As Nolan Arrives, Chinese Fans React to ‘Oppenheimer’ Release
SHANGHAI — Renowned filmmaker Christopher Nolan has become the first Hollywood director to visit the Chinese mainland since the pandemic to promote his new film “Oppenheimer.” However, questions remain about how the film will fare in China due to its controversial subject matter, as well as the future of Hollywood in China more generally.
Critically acclaimed since its release in North America and other regions in late July, the film’s release on the Chinese mainland, Hollywood’s biggest market, is being closely watched at a time when Hollywood movies are being outperformed by domestic films.
According to Artisan Gateway, box-office sales of American films in China are down 68.8% from before the pandemic, while domestic films have almost reached pre-pandemic levels.
Nolan attended two premieres in Shanghai on Thursday and Friday. Tickets for the first screening were open to the public, while Friday’s screening was restricted to students from Shanghai Theatre Academy.
After the Thursday screening, several audience members Sixth Tone spoke to gave positive reviews of the film. “I think it might be a perfect combination of film technology and film art,” an audience member surnamed Xu, 20, told Sixth Tone. He was particularly impressed with the character development in the film and the cinematography shot in IMAX 70mm.
Lu Yang, a 31-year-old civil servant, took the day off to travel from nearby Suzhou in Jiangsu province to travel to Shanghai on Thursday. As he did not have a ticket for the screening, his only aim was to catch a glimpse of Nolan.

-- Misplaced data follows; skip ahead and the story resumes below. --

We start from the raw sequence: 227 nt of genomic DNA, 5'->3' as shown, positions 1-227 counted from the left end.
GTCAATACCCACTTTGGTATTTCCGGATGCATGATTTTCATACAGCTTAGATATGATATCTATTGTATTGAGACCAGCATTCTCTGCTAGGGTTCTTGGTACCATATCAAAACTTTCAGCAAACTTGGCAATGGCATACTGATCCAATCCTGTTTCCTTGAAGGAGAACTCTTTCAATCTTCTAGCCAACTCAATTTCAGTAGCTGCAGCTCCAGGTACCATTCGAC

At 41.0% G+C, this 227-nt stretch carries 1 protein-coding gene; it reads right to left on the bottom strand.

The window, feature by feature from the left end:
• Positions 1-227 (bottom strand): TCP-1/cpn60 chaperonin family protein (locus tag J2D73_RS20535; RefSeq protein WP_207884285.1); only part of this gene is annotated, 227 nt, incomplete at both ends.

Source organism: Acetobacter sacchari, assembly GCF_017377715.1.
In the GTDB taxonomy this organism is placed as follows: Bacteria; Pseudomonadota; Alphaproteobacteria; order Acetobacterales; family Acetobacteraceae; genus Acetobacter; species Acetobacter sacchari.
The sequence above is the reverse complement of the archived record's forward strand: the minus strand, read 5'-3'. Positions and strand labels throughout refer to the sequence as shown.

“Although I only saw (Nolan) for a few seconds, I felt like I was dreaming,” Lu said, after waiting for his hero with other fans in the cinema’s parking lot for several hours.
Li Yang, an art theory professor at Peking University School of Arts, praised the film for its exploration of American physicist J. Robert Oppenheimer’s inner struggles as he created the atomic bomb.
“The film emphasizes Oppenheimer’s intense inner pain and struggle with the devastation that the bomb could bring, and there’s no doubt that the audience will feel it even if they don’t care about the history,” Li told Sixth Tone.
The professor, who spoke on stage with Nolan at Tuesday’s premiere in Beijing, said the film is “brave” because it discusses the controversial topic of nuclear proliferation. Though he acknowledges that this may lead to challenges in promoting the film in China, with the film receiving backlash in other countries, he remains optimistic that the film will do well here.
However, some fans also worry that the film’s storyline itself will hurt its performance in China. Xu said audience members without the historical knowledge may struggle to understand the film, while 26-year-old Tan Boyang, a graduate of Shanghai Theatre Academy, predicts Chinese audiences will find the film “boring and dull.”
“Many of them will not understand the movie,” he said.
On Chinese social media, many videos labeled as “pre-movie essentials” explaining World War II and the life of Oppenheimer have emerged in the run-up to the film’s release. One such video, lasting 46 minutes, has gained 8.7 million views on video platform Bilibili.
As of Friday, the other major Hollywood summer blockbuster, “Barbie,” has fetched 249 million yuan ($34 million) at the box office in China, according to ticketing platform Maoyan. In comparison, hit domestic movie “Creation of the Gods,” released one day earlier than “Barbie,” has fetched 2.36 billion yuan.
Editor: Vincent Chow.
(Header image: Christopher Nolan signs his name on posters of the film “Oppenheimer,” Beijing, August 22, 2023. IC)